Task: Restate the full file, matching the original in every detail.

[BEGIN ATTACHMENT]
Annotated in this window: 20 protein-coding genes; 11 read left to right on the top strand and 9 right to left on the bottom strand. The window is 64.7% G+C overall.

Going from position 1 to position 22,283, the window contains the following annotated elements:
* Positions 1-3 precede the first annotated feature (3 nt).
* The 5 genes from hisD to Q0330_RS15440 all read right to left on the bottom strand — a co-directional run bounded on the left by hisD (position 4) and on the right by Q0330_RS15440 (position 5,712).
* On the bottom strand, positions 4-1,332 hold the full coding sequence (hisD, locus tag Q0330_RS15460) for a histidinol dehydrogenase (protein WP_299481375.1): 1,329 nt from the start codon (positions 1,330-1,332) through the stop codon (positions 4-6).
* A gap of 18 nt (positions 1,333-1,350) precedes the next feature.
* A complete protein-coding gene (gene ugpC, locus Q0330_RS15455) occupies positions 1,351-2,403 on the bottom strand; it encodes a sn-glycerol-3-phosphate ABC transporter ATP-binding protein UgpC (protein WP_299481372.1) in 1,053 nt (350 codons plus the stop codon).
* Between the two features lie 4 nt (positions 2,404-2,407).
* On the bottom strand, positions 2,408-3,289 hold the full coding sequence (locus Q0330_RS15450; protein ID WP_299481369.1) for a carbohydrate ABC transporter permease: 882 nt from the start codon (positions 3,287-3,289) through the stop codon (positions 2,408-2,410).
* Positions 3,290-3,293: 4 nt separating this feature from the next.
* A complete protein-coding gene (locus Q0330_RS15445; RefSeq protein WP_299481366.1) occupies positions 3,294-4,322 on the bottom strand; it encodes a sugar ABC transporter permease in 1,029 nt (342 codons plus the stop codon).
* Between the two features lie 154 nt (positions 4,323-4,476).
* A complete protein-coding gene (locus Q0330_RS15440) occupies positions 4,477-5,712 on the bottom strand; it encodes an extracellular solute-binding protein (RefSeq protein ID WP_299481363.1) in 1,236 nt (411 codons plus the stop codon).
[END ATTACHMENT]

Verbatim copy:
Annotated in this window: 20 protein-coding genes; 11 read left to right on the top strand and 9 right to left on the bottom strand. The window is 64.7% G+C overall.

Going from position 1 to position 22,283, the window contains the following annotated elements:
* Positions 1-3 precede the first annotated feature (3 nt).
* The 5 genes from hisD to Q0330_RS15440 all read right to left on the bottom strand — a co-directional run bounded on the left by hisD (position 4) and on the right by Q0330_RS15440 (position 5,712).
* On the bottom strand, positions 4-1,332 hold the full coding sequence (hisD, locus tag Q0330_RS15460) for a histidinol dehydrogenase (protein WP_299481375.1): 1,329 nt from the start codon (positions 1,330-1,332) through the stop codon (positions 4-6).
* A gap of 18 nt (positions 1,333-1,350) precedes the next feature.
* A complete protein-coding gene (gene ugpC, locus Q0330_RS15455) occupies positions 1,351-2,403 on the bottom strand; it encodes a sn-glycerol-3-phosphate ABC transporter ATP-binding protein UgpC (protein WP_299481372.1) in 1,053 nt (350 codons plus the stop codon).
* Between the two features lie 4 nt (positions 2,404-2,407).
* On the bottom strand, positions 2,408-3,289 hold the full coding sequence (locus Q0330_RS15450; protein ID WP_299481369.1) for a carbohydrate ABC transporter permease: 882 nt from the start codon (positions 3,287-3,289) through the stop codon (positions 2,408-2,410).
* Positions 3,290-3,293: 4 nt separating this feature from the next.
* A complete protein-coding gene (locus Q0330_RS15445; RefSeq protein WP_299481366.1) occupies positions 3,294-4,322 on the bottom strand; it encodes a sugar ABC transporter permease in 1,029 nt (342 codons plus the stop codon).
* Between the two features lie 154 nt (positions 4,323-4,476).
* A complete protein-coding gene (locus Q0330_RS15440) occupies positions 4,477-5,712 on the bottom strand; it encodes an extracellular solute-binding protein (RefSeq protein ID WP_299481363.1) in 1,236 nt (411 codons plus the stop codon).